The 15 Best Nicolas Cage Movie Performances
Crazy, wild eyed, off the wall are just a few terms people would use to describe Nicolas Cage. His style of performance is like no other actor on this planet. He says lines that are just plain normal yet they make you question why he’s said them in that way.
An actor that has divided critics and general movie goers’ opinions for the past 30 years, Nic Cage has been a main stay of Hollywood, being in some of the greatest pieces of cinema ever produced.
You ask anyone on the street or any film lover about Nicolas Cage and they’ll say “What? The guy from Ghost Rider, Bangkok Dangerous and The Wicker Man?” “He Sucks” Well, people may just remember the recent bad decisions made by Cage but back in the early 1980’s to the mid 2000’s he was hot property and here’s 15 reasons why.
A perfect love triangle unfolds in this amazing 80’s romp. Loretta Castorini, a simple bookkeeper, agrees to marry wealthy businessman Johnny Cammareri (Danny Aiello). Everything appears to be going swimmingly until Loretta meets Ronny (played by Nicolas cage), the estranged brother to Johnny. Loretta wants to know why he is never mentioned, so she goes out of her way to find him purely because she thinks it will be a nice surprise for Johnny. How wrong she was.
Without giving too much away there really is enough comedy and drama in this film to take away from the rom-com world which makes it a really powerful gem of 80’s cinema.
Cage gives a heart-warming performance of a brother being scorned and makes you truly believe everything he says because we’ve all been hurt in the past and we all grudge and that’s what makes his performance so relatable.
14. Bringing out the Dead
This underrated film directed by Martin Scorsese shows what life is like to be working in an industry which is continually thankless and everything you do is taken for granted. The industry in question is ambulance driving and being a paramedic.
Cage gives a stunning performance as Frank Pierce, an overworked ambulance driver constantly reliving the same old routine night after night whilst being haunted by the ghosts of the people who couldn’t be saved. The contrasting characters are very well played out, such as Larry (played by John Goodman) who is the complete opposite to Frank. He takes a very unhealthy look at “life in the old meat wagon”, constantly telling Frank that he needs to relax.
This film has a really good supporting cast including Tom Sizemore, Ving Rhames and Patricia Arquette. Cage again makes us relate to a character, we’ve all had to work long hours and even when we finish those long hours, we dream we’re still there. You can see the emotional anguish in his eyes from shot to shot and that’s why this is truly a must watch piece of Cage cinema.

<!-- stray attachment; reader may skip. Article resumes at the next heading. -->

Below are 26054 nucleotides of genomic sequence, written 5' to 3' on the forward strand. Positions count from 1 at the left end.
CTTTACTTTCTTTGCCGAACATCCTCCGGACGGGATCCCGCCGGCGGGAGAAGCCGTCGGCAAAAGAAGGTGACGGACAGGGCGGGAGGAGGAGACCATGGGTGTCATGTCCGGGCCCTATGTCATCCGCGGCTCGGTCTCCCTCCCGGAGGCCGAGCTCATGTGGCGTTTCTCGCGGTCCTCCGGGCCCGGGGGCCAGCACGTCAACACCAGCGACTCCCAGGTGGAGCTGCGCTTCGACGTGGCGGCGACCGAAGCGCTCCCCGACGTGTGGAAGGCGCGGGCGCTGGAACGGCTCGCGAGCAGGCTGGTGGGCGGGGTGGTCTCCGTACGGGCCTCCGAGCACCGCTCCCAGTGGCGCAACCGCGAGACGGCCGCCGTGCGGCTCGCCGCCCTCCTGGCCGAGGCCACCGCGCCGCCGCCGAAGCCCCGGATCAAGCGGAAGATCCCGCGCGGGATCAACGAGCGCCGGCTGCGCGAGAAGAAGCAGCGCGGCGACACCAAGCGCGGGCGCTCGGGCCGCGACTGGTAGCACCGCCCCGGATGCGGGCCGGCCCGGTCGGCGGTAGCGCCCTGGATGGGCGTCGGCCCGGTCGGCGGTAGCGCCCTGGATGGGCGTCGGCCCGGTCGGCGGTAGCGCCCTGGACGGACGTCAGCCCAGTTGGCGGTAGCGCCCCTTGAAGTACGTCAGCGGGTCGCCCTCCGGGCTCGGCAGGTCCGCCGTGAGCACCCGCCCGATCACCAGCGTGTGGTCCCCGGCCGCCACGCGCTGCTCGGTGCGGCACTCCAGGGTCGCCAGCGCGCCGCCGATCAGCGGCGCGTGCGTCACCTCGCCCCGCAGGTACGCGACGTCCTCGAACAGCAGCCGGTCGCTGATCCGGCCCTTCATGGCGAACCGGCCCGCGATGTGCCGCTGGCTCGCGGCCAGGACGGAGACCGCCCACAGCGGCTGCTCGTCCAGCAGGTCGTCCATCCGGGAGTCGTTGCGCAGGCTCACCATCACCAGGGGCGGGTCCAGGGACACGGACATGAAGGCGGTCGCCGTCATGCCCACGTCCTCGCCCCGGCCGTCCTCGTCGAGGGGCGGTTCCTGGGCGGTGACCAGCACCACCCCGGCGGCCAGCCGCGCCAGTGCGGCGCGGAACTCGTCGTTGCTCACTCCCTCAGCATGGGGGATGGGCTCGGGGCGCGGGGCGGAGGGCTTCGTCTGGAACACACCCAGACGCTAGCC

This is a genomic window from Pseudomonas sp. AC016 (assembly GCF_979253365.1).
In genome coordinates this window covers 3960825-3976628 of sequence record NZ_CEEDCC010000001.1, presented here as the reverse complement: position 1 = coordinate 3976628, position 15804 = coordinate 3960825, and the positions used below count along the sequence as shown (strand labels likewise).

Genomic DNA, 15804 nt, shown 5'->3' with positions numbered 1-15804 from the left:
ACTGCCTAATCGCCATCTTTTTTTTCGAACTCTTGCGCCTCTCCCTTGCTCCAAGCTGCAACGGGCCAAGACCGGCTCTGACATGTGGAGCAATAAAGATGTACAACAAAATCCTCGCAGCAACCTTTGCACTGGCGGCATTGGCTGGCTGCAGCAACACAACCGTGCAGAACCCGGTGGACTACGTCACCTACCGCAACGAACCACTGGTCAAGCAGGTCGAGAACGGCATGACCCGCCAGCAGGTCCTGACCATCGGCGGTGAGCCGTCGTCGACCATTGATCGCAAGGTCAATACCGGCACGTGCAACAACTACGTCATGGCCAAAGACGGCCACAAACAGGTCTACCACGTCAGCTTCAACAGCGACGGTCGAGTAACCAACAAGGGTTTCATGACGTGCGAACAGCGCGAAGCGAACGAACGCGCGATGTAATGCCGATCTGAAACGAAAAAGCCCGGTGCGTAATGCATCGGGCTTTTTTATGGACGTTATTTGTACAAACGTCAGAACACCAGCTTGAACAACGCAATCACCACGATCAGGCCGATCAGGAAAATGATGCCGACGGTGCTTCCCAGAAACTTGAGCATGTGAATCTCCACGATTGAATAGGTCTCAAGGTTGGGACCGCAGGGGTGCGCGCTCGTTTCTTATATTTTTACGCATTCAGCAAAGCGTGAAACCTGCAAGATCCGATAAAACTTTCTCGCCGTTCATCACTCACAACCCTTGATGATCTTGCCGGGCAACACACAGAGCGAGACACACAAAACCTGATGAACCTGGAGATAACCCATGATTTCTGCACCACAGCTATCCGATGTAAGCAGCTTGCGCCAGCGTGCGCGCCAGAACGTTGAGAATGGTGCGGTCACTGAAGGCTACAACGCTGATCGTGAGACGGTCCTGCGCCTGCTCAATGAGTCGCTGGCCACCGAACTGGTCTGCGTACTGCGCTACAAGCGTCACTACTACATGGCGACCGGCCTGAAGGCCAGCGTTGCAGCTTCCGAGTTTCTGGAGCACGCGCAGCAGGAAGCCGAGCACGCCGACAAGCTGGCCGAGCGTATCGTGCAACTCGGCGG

It tears in to the very soul of what working in an industry you once loved but now despise can do to you. It’s all about getting stuck in a rut and realising life isn’t perfect and you can’t help everyone.
13. Bad Lieutenant
Where to begin with this ridiculously messed up amazing piece of cinema? Cage plays Terrence Donnaghue, a corrupt New York detective with a drug and gambling addiction. Whilst trying to find the murderer of five immigrants, Donnaghue has his own demons to face.
Cage looks as though he’s in his element with this character and that easily comes across. Again with a very two sided performance, Cage really pushes the boundaries of his weirdness. This is Cage at his best when it comes to the overacting stakes. This move is bizarre at best and is often difficult to follow. It’s almost so off the wall and different to most of Cage’s other outings around that time that it sticks out from the crowd. Although this film is a remake to the 1992 Harvey Keitel movie of the same name, it really does stand up well.
12. Red Rock West
This underrated little gem of early 90’s cinema is a classic example of mistaken identity. Cage gives a solid performance here with no overacting in sight. He plays it straight down the line and frame by frame you are constantly rooting for his character to succeed.
Nicolas Cage plays Michael, an out of work Texan who has been offered a job which never materialises. Instead he is then mistaken for a hit man hired by J.T Walsh to kill his wife. Michael doesn’t argue, he takes the money and runs. The real hit man (played by the always intense Dennis Hopper) shows up and then the real chase begins.
The woman who Cage is supposed to kill (played by Lara Flynn Boyle) realises what’s happened and then makes the mad dash across country with Cage to get away from Hopper and Walsh, which leaves you on the edge of your seat throughout.